The use of an attenuation network within a Monostatic antenna system as a means of achieving an improved S11 performance may have a further impact to the performance of the RFID reader. This is because the attenuation may be located either on the antenna side of the directional coupler or within the antenna itself. Once the attenuation is placed, the directional coupler will experience the S11 of −30 dB from the antenna that enables it to deliver the high directivity that is required between the Tx function and the Rx function.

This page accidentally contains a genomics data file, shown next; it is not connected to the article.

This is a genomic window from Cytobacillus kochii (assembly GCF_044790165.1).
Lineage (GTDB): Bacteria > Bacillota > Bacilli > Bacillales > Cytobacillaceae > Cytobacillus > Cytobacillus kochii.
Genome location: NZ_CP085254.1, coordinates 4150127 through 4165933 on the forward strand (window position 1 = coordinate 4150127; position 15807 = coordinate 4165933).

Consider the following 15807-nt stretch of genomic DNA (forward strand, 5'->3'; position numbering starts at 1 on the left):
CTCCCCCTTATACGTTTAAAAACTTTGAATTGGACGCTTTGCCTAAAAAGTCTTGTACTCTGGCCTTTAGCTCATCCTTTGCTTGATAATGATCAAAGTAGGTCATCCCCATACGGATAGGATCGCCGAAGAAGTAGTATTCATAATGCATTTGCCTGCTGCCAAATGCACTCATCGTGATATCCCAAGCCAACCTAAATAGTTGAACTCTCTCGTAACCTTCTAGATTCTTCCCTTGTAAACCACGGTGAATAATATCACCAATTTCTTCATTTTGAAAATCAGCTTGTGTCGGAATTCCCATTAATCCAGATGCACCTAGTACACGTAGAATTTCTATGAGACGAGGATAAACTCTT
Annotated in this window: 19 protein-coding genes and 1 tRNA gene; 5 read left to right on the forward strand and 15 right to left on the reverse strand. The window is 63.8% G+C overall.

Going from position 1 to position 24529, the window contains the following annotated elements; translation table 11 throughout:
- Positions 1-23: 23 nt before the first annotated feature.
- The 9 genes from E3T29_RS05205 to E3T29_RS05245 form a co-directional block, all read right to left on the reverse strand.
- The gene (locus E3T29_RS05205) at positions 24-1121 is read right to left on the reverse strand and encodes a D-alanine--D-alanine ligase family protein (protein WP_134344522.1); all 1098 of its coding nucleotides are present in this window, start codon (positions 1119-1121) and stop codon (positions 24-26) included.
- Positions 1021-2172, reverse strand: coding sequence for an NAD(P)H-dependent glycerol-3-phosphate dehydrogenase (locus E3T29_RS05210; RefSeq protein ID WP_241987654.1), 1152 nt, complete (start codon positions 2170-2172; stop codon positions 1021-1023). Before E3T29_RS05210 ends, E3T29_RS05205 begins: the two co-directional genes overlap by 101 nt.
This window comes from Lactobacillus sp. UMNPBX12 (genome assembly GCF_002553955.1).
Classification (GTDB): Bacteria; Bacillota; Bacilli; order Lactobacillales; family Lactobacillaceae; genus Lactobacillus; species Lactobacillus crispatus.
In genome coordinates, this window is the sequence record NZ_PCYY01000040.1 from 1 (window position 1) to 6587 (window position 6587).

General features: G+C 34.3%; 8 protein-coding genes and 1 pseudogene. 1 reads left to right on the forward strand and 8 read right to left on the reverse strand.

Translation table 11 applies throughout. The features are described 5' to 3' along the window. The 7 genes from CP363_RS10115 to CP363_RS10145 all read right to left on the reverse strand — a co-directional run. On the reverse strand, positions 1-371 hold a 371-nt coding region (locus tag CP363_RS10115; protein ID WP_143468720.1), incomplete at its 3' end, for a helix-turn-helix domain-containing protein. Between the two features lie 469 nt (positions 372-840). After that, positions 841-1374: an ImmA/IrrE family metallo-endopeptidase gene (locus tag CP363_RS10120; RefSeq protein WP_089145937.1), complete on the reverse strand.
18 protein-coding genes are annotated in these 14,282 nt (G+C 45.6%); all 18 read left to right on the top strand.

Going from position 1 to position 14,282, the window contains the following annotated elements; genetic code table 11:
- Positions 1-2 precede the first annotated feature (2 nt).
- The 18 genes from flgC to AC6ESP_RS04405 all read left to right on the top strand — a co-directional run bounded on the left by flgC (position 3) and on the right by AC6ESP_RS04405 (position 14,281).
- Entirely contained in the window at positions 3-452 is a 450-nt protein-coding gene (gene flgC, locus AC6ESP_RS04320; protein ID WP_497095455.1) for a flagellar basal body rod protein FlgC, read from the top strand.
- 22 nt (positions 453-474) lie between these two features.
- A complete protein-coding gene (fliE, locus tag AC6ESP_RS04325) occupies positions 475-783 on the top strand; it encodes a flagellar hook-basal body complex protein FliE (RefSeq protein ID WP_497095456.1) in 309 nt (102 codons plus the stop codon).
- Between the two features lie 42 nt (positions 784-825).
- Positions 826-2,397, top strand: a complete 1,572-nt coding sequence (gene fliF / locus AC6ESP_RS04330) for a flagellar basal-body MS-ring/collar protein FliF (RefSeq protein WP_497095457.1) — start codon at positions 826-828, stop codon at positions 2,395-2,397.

However, it should be noted that the added attenuation will create further limitations. Specifically, the added attenuation will attenuate the signal that is being returned from the RFID tag, thus it will cause a Rx function desensitization that is equal to the attenuation. A well-designed RFID reader system is usually forward-link limited, as apposed to being reverse-link limited. Thus, the receiver system read range will usually not be limited by the first few decibels of transmission line attenuation. Beyond approximately 5 dB of attenuation, for many reader scenarios, the attenuation will have an impact on the RFID read range. Secondly, in order for the RFID reader to achieve the same EIRP so that tags at the same range will be properly illuminated with the forward-link signal, it will be required to increase the transmitter power by an amount (e.g., in decibels) that is equal to the transmission line attenuation (e.g., in decibels). However, the stronger transmitter power will, in turn, require a greater directivity (e.g., isolation) to be present at the directional coupler. Without the greater directivity the Rx function will suffer transmitter signal overload, which will create desensitization and intermodulation distortion within the receiver. Each decibel of transmission line attenuation will lower the antenna S11 by two decibels, but it will require a directivity improvement of one decibel. The net result is that an apparent improvement in the S11 (e.g., in decibels) will require an equal number of decibels to be added to the transmission line, as apposed to one half the number of decibels that was used in the previous simplified antenna S11 assessment.